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How to Mend and Patch Jeans

How to Mend and Patch Jeans



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Published by Nancy Minsky
How to mend your jeans with designer style.
How to mend your jeans with designer style.

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Published by: Nancy Minsky on Sep 24, 2009
Copyright:Attribution Non-commercial


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One of the most satisfying sewing projects is simply mending afavorite piece of clothing. And repairing jeans can be especiallyenjoyable because denim so easily adapts to all kinds of differentpatching techniques, sewing abilities and needs.
When mending jeans it’s key
to choose the technique thatexpresses and is in harmony with the individuality and style of 
particular jeans.
You want your handwork not only to endure morehard wear, but also maintain and highlight the stylish denim lookthat you love. Mending is the new glam look of fashion jeans
, it’s
hip, and industrious.Here is one denim patching technique, cunningly named,
cat and mouse
, due to the subtle way the mending camouflages and blendswith the original holes and rips.by nancy minsky
author of “
denim revolution
mending and patching jeanswith designer style
cat and mouse
a technique to cunningly patch jeans
the jean dilemma
You have a pair of very cool jeans that you love and fit well, but suddenly they are disintegrating into anannoying mess of holes and rips. You want to maintain the fashionably distressed look of the jeans butthey desperately need mending.
the cure
Mend them by sensitively integrating your stitches and handwork with the worn denim texture. Tomake them durable and chic you will fuse and patch on the inside and then re-enforce with stitching inthe worn areas, blending your handwork harmoniously with the intrinsically cool, naturally worn look.If you have some general sewing experience then you can easily mend your jeans with this technique.
the sewing materials
medium weight, white iron-on fusing (enough to generously fit the area you are patching)
cotton, medium weight fabric for the inside patch (same amount as fusing)
note: This is a decorative feature seenonly on the inside. Choose a fabric that reflects the style of the wearer and the jeans. The plaid used in the photos is agood unisex solution, but maybe you aremending pants for a young girl, where a printed floral would delight the wearer,or a soft corduroy.
cotton thread that matches your jeans
note: choose a shade that blends withthe worn area you will be mending. Jeans vary broadly in colors and shades,and well matched thread is important for the look.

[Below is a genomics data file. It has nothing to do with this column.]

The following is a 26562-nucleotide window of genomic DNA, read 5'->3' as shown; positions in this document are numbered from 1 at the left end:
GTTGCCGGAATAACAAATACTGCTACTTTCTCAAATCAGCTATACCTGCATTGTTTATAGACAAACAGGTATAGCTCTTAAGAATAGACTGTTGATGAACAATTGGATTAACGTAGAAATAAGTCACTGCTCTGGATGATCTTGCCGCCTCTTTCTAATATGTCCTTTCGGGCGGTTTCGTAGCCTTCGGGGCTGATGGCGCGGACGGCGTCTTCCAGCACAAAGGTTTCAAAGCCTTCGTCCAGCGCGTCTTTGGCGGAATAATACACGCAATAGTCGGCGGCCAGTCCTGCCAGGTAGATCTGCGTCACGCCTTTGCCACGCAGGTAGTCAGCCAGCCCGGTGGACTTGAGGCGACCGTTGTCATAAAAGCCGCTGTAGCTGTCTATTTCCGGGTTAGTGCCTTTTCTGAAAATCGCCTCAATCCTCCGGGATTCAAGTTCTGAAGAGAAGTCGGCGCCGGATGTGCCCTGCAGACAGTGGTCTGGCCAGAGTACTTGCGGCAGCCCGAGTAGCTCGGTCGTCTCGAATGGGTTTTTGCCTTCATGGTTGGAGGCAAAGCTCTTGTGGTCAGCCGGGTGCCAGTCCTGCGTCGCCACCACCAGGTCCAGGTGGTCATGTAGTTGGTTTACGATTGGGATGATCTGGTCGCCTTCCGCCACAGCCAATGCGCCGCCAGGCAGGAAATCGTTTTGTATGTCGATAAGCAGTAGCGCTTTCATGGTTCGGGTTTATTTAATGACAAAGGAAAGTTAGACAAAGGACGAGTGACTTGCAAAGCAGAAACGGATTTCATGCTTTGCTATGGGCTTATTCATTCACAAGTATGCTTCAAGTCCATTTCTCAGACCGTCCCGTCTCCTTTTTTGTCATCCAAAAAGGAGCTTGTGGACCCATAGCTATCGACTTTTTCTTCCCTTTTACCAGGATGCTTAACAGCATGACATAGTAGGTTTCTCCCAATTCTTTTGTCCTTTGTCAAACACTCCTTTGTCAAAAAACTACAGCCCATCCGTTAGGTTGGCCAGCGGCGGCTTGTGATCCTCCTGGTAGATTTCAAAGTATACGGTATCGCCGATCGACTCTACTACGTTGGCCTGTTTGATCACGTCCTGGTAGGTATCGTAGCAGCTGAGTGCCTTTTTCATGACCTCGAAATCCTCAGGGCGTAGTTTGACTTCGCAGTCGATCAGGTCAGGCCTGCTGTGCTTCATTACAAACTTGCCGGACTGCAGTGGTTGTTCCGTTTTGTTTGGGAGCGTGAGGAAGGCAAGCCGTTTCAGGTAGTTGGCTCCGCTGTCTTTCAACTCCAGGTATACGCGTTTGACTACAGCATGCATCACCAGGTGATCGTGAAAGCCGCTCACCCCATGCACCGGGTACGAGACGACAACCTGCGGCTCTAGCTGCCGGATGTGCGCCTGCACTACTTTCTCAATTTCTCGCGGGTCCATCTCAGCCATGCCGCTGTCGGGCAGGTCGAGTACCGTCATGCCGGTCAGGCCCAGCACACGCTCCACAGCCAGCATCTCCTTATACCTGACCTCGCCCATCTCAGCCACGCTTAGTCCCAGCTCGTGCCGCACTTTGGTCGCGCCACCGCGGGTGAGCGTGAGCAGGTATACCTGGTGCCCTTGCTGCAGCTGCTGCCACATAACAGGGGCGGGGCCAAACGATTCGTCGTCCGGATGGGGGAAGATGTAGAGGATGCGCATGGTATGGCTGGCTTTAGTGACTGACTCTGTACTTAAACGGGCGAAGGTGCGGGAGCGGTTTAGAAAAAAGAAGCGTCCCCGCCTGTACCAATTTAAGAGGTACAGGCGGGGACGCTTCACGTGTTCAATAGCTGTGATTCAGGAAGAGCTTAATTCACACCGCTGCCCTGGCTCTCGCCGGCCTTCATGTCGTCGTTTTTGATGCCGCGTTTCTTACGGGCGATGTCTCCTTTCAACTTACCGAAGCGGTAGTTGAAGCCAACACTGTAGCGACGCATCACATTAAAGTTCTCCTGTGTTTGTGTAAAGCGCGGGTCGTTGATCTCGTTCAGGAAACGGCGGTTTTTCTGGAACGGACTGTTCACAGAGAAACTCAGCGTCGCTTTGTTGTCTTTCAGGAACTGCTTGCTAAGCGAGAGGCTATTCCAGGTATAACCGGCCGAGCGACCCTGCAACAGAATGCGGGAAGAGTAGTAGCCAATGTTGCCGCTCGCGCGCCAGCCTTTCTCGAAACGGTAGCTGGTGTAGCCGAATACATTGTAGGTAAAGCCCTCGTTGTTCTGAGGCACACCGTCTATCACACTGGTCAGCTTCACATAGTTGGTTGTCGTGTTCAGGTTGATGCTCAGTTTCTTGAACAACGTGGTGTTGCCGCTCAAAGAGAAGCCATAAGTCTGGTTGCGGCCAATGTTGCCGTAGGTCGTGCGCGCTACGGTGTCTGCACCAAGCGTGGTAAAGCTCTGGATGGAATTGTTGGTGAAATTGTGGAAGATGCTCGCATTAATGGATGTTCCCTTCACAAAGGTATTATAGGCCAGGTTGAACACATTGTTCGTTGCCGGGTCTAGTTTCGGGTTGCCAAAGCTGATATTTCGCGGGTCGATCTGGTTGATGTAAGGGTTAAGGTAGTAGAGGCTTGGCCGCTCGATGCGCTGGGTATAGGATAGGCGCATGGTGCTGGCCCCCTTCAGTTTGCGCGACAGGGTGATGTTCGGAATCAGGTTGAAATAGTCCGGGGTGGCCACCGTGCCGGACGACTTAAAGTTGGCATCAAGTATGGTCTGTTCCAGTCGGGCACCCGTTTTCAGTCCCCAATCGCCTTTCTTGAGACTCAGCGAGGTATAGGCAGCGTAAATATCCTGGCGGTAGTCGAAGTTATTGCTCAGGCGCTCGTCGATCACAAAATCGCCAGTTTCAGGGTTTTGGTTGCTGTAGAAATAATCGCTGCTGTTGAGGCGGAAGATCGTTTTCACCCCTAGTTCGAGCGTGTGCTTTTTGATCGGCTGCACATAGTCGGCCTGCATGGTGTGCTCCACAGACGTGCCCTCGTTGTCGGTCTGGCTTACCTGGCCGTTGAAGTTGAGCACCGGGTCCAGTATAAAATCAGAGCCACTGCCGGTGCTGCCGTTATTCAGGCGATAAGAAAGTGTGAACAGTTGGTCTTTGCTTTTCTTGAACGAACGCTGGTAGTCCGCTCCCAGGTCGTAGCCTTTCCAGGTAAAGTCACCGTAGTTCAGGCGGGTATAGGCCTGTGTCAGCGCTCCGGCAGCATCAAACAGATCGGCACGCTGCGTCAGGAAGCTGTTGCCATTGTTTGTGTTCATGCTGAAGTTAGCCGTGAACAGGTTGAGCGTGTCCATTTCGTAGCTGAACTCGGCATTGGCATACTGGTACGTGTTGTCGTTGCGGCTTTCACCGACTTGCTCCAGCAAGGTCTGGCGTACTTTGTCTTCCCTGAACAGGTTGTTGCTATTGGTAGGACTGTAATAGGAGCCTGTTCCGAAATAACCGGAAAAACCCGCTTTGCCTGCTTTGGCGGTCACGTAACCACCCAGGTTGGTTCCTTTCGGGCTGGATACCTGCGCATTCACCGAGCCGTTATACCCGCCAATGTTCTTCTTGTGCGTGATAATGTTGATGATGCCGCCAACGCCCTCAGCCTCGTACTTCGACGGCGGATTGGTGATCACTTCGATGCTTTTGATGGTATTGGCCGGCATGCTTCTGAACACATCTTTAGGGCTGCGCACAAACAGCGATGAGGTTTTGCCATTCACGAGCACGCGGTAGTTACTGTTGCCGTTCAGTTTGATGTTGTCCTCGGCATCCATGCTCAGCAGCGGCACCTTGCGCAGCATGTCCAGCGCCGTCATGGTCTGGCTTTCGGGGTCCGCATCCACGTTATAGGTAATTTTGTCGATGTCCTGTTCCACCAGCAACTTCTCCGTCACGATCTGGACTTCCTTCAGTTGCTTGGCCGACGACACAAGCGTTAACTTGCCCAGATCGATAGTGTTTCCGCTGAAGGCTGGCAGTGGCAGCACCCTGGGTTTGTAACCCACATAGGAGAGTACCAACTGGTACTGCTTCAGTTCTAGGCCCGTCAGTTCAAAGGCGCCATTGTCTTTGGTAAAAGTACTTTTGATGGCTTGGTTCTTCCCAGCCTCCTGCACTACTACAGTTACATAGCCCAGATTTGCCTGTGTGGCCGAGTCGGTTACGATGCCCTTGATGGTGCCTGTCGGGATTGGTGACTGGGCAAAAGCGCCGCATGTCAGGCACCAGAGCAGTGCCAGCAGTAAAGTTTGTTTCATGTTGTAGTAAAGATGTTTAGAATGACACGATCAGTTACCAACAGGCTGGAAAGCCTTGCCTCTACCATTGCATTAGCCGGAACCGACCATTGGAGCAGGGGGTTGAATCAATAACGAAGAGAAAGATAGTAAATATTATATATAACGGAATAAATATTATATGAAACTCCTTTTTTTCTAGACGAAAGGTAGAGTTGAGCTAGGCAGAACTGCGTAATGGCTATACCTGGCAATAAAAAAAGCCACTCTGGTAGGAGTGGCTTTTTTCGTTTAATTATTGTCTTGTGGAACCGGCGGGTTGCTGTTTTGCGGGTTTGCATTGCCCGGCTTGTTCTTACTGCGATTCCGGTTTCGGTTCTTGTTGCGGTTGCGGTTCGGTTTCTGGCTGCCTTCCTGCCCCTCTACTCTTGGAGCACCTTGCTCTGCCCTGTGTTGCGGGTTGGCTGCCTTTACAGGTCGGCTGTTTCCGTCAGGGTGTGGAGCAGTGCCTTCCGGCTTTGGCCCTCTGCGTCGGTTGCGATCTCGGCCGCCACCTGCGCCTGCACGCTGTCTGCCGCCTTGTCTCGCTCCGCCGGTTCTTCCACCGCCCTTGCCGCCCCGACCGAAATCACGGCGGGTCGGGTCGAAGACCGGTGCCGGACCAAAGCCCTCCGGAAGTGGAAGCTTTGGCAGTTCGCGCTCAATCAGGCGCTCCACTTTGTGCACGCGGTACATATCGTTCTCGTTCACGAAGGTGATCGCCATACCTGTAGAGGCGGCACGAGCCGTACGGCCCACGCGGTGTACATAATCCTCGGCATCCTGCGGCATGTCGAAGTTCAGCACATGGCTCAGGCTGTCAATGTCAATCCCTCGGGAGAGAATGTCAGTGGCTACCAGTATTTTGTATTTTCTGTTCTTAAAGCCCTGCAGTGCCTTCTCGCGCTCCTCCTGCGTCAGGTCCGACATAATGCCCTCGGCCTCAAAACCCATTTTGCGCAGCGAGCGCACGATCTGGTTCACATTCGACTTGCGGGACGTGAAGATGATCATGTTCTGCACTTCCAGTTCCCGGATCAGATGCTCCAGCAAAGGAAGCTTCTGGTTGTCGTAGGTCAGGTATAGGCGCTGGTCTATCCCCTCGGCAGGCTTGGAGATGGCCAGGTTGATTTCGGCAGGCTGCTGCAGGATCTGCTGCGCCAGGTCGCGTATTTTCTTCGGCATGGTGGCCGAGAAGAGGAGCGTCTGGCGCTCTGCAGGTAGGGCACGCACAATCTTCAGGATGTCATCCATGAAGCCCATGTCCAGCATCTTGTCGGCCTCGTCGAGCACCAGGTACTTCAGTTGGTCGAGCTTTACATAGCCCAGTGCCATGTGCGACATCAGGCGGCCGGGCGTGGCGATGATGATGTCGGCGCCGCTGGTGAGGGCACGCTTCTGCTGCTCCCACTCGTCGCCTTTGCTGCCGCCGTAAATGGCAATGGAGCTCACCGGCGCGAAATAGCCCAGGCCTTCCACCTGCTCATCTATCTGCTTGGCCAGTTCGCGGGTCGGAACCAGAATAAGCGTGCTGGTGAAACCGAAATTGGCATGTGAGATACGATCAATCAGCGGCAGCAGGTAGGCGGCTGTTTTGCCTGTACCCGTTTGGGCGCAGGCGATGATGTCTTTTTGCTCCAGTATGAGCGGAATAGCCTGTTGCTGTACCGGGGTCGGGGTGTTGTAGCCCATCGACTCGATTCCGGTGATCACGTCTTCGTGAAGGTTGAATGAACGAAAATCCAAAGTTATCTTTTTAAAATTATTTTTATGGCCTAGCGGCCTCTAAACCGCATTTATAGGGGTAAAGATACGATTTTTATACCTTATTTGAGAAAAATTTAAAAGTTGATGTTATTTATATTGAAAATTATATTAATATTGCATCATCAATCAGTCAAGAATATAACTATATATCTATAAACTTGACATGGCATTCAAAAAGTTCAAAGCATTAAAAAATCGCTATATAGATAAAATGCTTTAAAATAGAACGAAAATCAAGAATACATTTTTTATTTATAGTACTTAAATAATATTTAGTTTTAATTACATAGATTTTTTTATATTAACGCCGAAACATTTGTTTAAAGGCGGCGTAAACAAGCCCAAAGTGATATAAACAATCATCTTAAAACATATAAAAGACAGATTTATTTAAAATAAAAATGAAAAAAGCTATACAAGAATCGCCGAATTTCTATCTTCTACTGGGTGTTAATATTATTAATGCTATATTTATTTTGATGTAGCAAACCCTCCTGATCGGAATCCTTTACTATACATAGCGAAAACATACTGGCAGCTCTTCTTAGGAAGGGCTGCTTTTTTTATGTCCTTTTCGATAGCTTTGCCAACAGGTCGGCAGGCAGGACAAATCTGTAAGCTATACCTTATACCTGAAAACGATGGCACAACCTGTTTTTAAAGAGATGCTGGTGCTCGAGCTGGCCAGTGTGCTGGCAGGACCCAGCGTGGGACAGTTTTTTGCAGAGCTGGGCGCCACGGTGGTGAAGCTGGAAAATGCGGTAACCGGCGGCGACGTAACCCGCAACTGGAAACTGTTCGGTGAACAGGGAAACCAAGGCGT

contrasting thread color for basting
general sewing materials including:scissors, straight pins, hand sewingneedle, sewing machine with a
“denim sewing needle”, iron, ironing
board, ruler or tape measure, seamripper.
the sewing steps
measure and cut patches:
Measure the area you want to patch, and cut the fusing to sizeaccordingly.
note: The patched area in the example in the photos is the width of the front leg, from the side seam tothe crotch seam
. When jeans are quite worn like these it’s more efficient to patch the entire area, to
avoid having to frequently make additional patches.
Pin the fusing on the plaid cotton (or your novelty cotton fabric.) Cut
½” larger all around
the perimeter.(And if you have pinking shears then use them.)Press well the area you will patch, also smoothing neatly in place and pressing any loose denim threads.Turn your jeans inside out and press again the area you will be patching, careful to smooth flat andneatly any loose denim threads.
apply the fusing and patch:
Workingon the inside of your jeans, lay the fusing,glue facing the denim, on the area you will bepatching. Steam and press very well so thatthe fusing is permanently glued and securedin place. Any loose denim threads will also befused, neatly in place. (photo on left)Press the plaid patch. Pin it on top of thefusing so the fusing is completely hiddenbehind the plaid patch.
Baste all around, ¼”
from the edge. Remove pins. (bottom photo)
note: the plaid patch will protect the fusing from rubbing loose from the jeans and also bea more attractive material to the eye than the fusing.
Turn the jeans right side out.

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Jamie Timko added this note
Love this site. I have many pairs of jeans that I have not worn in some time- for one reason or another. Looks like I'll be a busy girl mending and making my own fashions.
kahaupt added this note
I'm quite new to sewing so this is probably a silly question but when you're sewing the jeans how do you make sure you're only sewing the top of the jeans and not through to the bottom?

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